Bungalows, Bison, and Bears

Oh My

From Farms To Subdivisions

The Lord’s Park Neighborhood is located on the east side of Elgin about a mile east of downtown, and immediately east of the Elgin Historic District. The neighborhood is primarily single-family residential with a few commercial buildings on Chicago Street, but its most distinguishing feature is the 120-acre park. The area the encompasses this neighborhood today was all farmland and rural properties towards the end of the 19th century. However that farm character of the area was destined to change when Land owned by Lansing Brayman was sold to Jonathan Force and Eliza Vail. Force started a nursery specializing in raspberries and strawberries. He had greenhouses for flowers and vegetables, and had a number of apple and cherry trees on the property in 1865. Over the years starting in 1874 Force’s land was subdivided for development. This early subdivision of land predates the park and contains the oldest homes in the neighborhood. This area is roughly bound by the North side of Linden and both sides of Forest however the majority of the development happened in the late 1890’s after the creation of the park.

In the mid-1800s Willow creek woods was part of Dr.Joseph Teffts farm located just east of the Kane/Cook County line. Full of oak and hickory trees, with a meandering brook and rolling topography. In 1889, Messrs William Grote and A.B. Church who were active in the development of the Northeast Neighborhood of Elgin, led a group of investors to purchase the farm for development. The original concept was divided the land into 5 and 10 acre residential plots. They were dissuaded from this course of action by  Alfred Lavoie. Along with the interest of George Hunter the superintendent of the watch factory they worked on creating a park there. In less than 20 weeks they found 20 investors known as the Oakwood syndicate to contribute $1000 each to buy the land and reserve 50 acres as a park. They proceeded to create the Oakwood Park subdivision in June of 1889. It had lots around a meandering oakwood boulevard but left a large parcel of land to the west of these lots as parkland. In 1892 the park parcel was offered to the City of Elgin at cost, citizen voters, however, rejected the proposal almost 3 to one. 

The syndicate then held the land until George P. Lord visited what was then known as Oakwood Park.  He became very interested in the possibilities of a park there, almost immediately purchasing the land himself and donating it to the city. The agreement of February 22, 1893 stated that the land should always be used as a public park known as Lord’s Park; that it should be suitably improved, beautified, and maintained; and that liquor never be sold or given away there.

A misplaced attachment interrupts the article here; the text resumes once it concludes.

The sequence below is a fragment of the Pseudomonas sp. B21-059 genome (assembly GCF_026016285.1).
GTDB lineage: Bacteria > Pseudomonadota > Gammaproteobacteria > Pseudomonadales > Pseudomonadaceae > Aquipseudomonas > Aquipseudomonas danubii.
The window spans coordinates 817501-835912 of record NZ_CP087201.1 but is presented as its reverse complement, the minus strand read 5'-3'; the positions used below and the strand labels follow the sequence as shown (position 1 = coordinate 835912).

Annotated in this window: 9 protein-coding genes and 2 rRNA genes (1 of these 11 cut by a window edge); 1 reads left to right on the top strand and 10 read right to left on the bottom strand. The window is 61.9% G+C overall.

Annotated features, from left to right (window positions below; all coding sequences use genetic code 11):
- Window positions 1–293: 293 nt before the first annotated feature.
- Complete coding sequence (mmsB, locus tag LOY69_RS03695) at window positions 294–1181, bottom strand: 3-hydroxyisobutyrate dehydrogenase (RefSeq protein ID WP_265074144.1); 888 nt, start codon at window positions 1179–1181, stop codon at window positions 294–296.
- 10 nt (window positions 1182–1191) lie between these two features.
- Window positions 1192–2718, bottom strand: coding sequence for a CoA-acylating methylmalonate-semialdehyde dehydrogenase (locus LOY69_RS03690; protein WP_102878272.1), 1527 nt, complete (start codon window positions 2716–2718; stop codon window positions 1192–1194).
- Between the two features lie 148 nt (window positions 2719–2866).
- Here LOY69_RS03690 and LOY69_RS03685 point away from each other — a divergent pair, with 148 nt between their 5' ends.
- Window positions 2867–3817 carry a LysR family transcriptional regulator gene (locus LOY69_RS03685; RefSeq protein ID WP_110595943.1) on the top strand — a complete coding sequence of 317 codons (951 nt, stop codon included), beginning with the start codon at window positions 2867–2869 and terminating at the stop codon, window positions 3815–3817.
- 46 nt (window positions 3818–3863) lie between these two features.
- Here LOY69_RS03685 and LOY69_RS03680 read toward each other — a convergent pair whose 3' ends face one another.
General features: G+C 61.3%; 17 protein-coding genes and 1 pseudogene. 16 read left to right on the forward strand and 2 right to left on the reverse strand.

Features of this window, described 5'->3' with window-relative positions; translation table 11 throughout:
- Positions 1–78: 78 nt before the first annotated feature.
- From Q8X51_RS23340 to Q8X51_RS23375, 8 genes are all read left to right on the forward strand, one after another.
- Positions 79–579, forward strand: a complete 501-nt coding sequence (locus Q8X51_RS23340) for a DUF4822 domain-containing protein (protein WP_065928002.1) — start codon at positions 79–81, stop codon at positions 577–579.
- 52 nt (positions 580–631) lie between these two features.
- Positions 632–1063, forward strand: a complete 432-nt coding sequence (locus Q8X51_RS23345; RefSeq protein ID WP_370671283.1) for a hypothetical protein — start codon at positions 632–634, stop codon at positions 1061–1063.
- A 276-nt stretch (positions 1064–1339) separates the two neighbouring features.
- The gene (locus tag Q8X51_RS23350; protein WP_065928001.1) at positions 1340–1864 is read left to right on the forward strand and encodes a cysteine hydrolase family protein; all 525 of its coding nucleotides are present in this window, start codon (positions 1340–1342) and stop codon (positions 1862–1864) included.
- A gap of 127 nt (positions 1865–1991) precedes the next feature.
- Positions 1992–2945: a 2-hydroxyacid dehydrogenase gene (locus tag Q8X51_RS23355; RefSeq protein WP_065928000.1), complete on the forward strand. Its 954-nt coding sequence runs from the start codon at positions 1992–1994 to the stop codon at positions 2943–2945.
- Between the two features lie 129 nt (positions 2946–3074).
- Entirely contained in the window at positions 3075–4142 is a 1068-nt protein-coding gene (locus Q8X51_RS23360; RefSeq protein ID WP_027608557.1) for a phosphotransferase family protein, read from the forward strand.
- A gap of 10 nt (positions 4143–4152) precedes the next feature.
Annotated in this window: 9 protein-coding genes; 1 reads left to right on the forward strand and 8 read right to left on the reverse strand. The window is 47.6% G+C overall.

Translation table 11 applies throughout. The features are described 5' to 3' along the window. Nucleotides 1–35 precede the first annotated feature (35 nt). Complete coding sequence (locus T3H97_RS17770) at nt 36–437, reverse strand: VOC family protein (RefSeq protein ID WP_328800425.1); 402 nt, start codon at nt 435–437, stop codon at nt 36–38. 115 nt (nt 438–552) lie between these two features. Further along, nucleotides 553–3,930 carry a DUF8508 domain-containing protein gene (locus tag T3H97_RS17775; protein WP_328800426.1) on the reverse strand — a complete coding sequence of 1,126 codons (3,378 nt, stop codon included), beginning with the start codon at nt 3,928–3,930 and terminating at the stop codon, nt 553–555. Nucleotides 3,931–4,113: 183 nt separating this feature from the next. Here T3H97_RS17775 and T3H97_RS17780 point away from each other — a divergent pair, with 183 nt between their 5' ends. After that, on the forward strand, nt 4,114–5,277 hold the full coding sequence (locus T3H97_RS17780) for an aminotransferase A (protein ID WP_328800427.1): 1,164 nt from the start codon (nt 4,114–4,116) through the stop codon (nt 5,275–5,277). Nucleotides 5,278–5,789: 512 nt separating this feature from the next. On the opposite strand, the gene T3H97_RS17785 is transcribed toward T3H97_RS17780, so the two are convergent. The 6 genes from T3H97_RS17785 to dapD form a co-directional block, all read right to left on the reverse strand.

Parcels were added to the original 50 acres of park in 1893, 1895, and later and now today the park is 120 acres. Lord himself supervised the development of the park using ideas gathered in his Eurpoean travels. By 1899 the park had two lagoons, formed by damming Willow creek. A large pavilion was created in 1898 to replace one that had previously burned down, a zoo, an electrically lit bandstand, and a shelter house at the Forest Avenue Entrance. All of this linked by picturesque drives and walks. At the dedication of the new pavilion in 1898, Lord said:

"“Break away from the noise and tumult of the city, leave behind you the cares and perplexities of business and life and come out to this lovely and charming health resort. Drink in it’s pure air, and listen to the music of birds singing into the trees, and while in the park give loose rein to your imagination. Picture to yourselves that you are in the veritable Eden of beauty that was made for your own special pleasure and enjoyment and if you can thus enter into the spirit of the place be assured that you go out from here greatly refreshed and strengthened.”

Construction of the Zoo began in 1895 with a bear den. The first bison arrived in 1905. Eventually enclosures were built along with winter quarters for the animals. In the 1960s the caged animal enclosures were removed and pits were filled in. As a result many of the exotic animals were sent to other zoos. Today there are elk and buffalo and other domestic animals such as goats, calves, llamas, pigs, and rabbits.